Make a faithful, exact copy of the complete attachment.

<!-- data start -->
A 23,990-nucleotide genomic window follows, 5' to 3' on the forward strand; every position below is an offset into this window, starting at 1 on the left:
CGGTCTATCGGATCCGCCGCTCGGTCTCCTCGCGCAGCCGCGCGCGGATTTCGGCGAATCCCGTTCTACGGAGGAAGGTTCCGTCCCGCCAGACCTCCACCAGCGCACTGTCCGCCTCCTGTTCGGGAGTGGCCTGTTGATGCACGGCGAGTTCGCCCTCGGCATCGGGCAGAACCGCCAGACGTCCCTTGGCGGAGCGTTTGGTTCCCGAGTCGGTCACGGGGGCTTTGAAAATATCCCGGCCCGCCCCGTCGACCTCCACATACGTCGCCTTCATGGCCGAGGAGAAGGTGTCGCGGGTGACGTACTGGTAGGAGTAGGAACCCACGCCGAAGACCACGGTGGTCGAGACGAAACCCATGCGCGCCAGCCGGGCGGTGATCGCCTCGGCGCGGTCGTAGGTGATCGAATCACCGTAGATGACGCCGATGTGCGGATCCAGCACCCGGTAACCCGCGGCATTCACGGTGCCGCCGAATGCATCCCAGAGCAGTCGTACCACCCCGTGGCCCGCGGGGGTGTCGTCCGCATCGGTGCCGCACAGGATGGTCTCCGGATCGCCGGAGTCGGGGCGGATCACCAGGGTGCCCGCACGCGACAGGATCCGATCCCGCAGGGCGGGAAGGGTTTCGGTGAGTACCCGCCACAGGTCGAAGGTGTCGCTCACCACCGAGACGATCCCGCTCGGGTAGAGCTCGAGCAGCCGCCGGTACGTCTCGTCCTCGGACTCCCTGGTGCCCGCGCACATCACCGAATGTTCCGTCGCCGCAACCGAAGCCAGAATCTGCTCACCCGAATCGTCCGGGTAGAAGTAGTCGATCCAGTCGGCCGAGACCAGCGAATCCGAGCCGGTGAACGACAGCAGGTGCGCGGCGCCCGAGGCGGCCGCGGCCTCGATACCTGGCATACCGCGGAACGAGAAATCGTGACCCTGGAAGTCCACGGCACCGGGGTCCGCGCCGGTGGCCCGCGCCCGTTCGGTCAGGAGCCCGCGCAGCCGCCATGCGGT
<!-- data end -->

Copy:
A 23,990-nucleotide genomic window follows, 5' to 3' on the forward strand; every position below is an offset into this window, starting at 1 on the left:
CGGTCTATCGGATCCGCCGCTCGGTCTCCTCGCGCAGCCGCGCGCGGATTTCGGCGAATCCCGTTCTACGGAGGAAGGTTCCGTCCCGCCAGACCTCCACCAGCGCACTGTCCGCCTCCTGTTCGGGAGTGGCCTGTTGATGCACGGCGAGTTCGCCCTCGGCATCGGGCAGAACCGCCAGACGTCCCTTGGCGGAGCGTTTGGTTCCCGAGTCGGTCACGGGGGCTTTGAAAATATCCCGGCCCGCCCCGTCGACCTCCACATACGTCGCCTTCATGGCCGAGGAGAAGGTGTCGCGGGTGACGTACTGGTAGGAGTAGGAACCCACGCCGAAGACCACGGTGGTCGAGACGAAACCCATGCGCGCCAGCCGGGCGGTGATCGCCTCGGCGCGGTCGTAGGTGATCGAATCACCGTAGATGACGCCGATGTGCGGATCCAGCACCCGGTAACCCGCGGCATTCACGGTGCCGCCGAATGCATCCCAGAGCAGTCGTACCACCCCGTGGCCCGCGGGGGTGTCGTCCGCATCGGTGCCGCACAGGATGGTCTCCGGATCGCCGGAGTCGGGGCGGATCACCAGGGTGCCCGCACGCGACAGGATCCGATCCCGCAGGGCGGGAAGGGTTTCGGTGAGTACCCGCCACAGGTCGAAGGTGTCGCTCACCACCGAGACGATCCCGCTCGGGTAGAGCTCGAGCAGCCGCCGGTACGTCTCGTCCTCGGACTCCCTGGTGCCCGCGCACATCACCGAATGTTCCGTCGCCGCAACCGAAGCCAGAATCTGCTCACCCGAATCGTCCGGGTAGAAGTAGTCGATCCAGTCGGCCGAGACCAGCGAATCCGAGCCGGTGAACGACAGCAGGTGCGCGGCGCCCGAGGCGGCCGCGGCCTCGATACCTGGCATACCGCGGAACGAGAAATCGTGACCCTGGAAGTCCACGGCACCGGGGTCCGCGCCGGTGGCCCGCGCCCGTTCGGTCAGGAGCCCGCGCAGCCGCCATGCGGT